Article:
3 Key Things To Remember When Managing an Introvert

3D man side lookBehavioral styles are an important thing for business owners to understand and use when communicating to their team.  One of the most common behavioral type is commonly identified as an Introvert.

Introverts can be extremely beneficial assets to a team, which is good, because odds are you have one—roughly half the population is one. That being said, introverts can seem a little difficult to manage if you don’t understand them or don’t know how. Here are some management tips to get the most out of the introverts on your team.

1. Don’t ambush them.
Introverts typically need time to sit and think about and process information in order to come up with an answer. Rarely does an introvert blurt out a contribution. So back off, and give them time and space. They don’t need to be alone all of the time, but they definitely need their independence. If their own private office is out of the question, consider letting them work remotely or use the conference room to get away for a bit. It will most likely increase teamwork and collaboration, because they’ll be able to contribute better, more thought-out solutions.

2. Consider them for leadership positions.
When it comes to teamwork, introverts are often considered to be individual contributors. But that may not be the best use of their talents. Depending on the person, team management could be the best fit for the introvert. Introverts are less likely to take unnecessary risks, or derail teamwork for the sake of their own ego—good qualities to have in team management roles.

3. Meet with them one-on-one.
Introverts don’t exactly enjoy speaking up (though, of course, that’s not always the case). Small, close-knit meetings can build trust, loyalty, and confidence, and allow management to hear ideas that may not come up in a larger group. In those larger group settings, you may need to get creative with the ways you evoke introverted input. For example, Jennifer Kahnweiler of the Wall Street Journal wrote, “One group I know distributes 10 tokens to each team member at the start of a meeting. When someone speaks, he or she gives up a token. The idea: No tokens, no talking.” If every voice isn’t heard, the best idea may go unvoiced.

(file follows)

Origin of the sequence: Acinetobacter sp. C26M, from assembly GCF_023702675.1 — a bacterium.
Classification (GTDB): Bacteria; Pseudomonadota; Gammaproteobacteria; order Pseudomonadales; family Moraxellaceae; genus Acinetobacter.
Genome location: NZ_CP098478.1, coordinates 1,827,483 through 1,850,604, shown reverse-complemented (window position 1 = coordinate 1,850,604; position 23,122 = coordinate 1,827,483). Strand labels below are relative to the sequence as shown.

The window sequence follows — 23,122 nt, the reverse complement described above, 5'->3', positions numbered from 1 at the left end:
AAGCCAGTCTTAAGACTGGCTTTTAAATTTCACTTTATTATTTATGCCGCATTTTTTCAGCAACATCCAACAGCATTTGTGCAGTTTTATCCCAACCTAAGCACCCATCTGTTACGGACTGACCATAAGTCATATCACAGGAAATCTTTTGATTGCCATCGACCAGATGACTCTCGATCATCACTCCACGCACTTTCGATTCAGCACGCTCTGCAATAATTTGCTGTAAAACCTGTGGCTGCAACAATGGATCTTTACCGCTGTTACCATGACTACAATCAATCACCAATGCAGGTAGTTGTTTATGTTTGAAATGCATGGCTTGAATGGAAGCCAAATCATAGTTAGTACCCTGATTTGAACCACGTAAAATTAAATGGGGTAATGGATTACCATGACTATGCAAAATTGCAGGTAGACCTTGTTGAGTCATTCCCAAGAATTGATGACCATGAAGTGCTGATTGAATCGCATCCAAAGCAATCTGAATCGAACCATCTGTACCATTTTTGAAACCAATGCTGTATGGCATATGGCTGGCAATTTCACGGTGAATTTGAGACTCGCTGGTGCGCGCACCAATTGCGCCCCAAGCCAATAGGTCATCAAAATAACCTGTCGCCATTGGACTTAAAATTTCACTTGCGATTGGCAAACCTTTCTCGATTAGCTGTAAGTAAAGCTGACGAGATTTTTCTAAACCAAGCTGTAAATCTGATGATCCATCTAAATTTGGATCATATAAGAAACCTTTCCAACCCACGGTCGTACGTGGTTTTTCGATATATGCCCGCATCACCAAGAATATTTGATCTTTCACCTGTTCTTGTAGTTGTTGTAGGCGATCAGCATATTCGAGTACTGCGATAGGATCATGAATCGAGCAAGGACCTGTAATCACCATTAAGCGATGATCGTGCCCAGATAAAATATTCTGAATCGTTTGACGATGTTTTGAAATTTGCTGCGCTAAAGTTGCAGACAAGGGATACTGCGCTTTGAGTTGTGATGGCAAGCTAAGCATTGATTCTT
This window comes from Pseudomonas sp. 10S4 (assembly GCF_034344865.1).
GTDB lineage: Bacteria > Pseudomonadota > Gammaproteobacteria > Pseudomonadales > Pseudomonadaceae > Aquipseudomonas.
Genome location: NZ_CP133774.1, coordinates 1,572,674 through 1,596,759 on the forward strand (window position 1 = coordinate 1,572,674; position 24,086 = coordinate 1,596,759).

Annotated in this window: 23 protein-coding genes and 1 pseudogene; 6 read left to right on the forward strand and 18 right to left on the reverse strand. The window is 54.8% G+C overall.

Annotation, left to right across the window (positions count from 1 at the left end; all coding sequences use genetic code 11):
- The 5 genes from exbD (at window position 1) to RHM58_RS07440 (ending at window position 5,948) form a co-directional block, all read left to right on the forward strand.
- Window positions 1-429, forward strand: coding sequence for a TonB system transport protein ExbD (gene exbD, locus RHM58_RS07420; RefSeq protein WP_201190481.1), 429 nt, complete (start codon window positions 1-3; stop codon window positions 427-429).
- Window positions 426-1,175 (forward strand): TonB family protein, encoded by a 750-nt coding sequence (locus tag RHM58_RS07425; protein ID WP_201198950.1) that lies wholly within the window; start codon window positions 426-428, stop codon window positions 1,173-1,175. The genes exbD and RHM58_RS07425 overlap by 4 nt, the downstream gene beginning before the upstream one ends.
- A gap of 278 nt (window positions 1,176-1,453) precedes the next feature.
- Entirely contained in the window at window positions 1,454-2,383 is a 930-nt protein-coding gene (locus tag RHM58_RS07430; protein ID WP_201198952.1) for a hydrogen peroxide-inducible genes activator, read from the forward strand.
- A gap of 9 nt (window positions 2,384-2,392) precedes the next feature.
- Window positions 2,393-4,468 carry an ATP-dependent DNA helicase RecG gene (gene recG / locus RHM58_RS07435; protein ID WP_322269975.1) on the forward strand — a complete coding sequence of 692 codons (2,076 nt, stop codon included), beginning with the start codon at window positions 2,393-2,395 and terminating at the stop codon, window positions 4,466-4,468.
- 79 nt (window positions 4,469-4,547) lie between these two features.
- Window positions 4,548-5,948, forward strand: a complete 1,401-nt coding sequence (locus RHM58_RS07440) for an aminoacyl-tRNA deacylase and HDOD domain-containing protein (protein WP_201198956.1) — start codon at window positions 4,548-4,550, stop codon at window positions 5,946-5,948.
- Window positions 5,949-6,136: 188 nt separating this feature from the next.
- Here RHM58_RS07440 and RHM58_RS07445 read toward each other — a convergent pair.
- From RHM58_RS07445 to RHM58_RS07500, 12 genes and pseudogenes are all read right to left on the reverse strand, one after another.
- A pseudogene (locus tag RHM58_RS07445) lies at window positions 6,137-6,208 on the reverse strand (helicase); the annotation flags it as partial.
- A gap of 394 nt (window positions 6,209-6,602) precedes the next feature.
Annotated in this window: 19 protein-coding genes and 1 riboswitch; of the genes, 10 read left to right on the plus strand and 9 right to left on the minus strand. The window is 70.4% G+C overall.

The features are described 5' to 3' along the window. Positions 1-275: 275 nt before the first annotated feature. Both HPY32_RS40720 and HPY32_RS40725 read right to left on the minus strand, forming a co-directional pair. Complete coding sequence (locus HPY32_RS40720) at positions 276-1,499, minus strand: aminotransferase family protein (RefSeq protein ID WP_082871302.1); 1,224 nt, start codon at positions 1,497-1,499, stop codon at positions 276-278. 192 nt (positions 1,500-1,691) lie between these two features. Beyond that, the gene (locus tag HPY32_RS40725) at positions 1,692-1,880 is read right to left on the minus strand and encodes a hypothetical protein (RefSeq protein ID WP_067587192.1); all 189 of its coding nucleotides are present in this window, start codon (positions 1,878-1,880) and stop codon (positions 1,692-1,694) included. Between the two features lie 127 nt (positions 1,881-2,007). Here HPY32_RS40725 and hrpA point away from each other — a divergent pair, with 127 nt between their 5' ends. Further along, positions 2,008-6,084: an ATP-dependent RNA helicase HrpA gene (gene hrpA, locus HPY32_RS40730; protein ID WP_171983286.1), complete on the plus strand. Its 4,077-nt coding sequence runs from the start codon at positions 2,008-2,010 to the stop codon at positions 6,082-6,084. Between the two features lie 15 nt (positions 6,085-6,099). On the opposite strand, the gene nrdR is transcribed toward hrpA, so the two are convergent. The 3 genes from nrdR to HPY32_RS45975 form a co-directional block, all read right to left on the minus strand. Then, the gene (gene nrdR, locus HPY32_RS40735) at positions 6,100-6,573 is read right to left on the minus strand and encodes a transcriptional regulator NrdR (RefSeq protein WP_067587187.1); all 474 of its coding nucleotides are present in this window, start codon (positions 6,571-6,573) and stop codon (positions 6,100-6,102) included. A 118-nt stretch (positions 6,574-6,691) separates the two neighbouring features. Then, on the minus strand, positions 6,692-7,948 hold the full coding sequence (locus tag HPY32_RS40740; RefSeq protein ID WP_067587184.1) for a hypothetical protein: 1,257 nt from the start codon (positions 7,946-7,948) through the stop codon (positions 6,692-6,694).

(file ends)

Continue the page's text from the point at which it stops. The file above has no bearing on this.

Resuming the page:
The best way to get the most out of the introverts on the team is to communicate with them. Introverts are especially receptive to building relationships; once you have an introvert’s trust, you’ll have their collaboration. Communication helps you understand what engages introverts—as well as extroverts—so you can figure out ways to motivate them.

Susan Cain, writer and speaker on introversion, said “The vast majority of teachers report believing that the ideal student is an extrovert as opposed to an introvert, even though [studies show] introverts actually get better grades and are more knowledgeable… And interesting research by Adam Grant at the Wharton School has found that introverted leaders often deliver better outcomes than extroverts do, because when they are managing proactive employees, they’re much more likely to let those employees run with their ideas, whereas an extrovert can, quite unwittingly, get so excited about things that they’re putting their own stamp on things, and other people’s ideas might not as easily then bubble up to the surface.”

If you would like learn more about how understanding Behavioral traits of your employees, or prospective employees can have a positive impact in your organization.  call Coach Michael Stelter at Advanced Business Coaching, Inc. (262) 293.3166.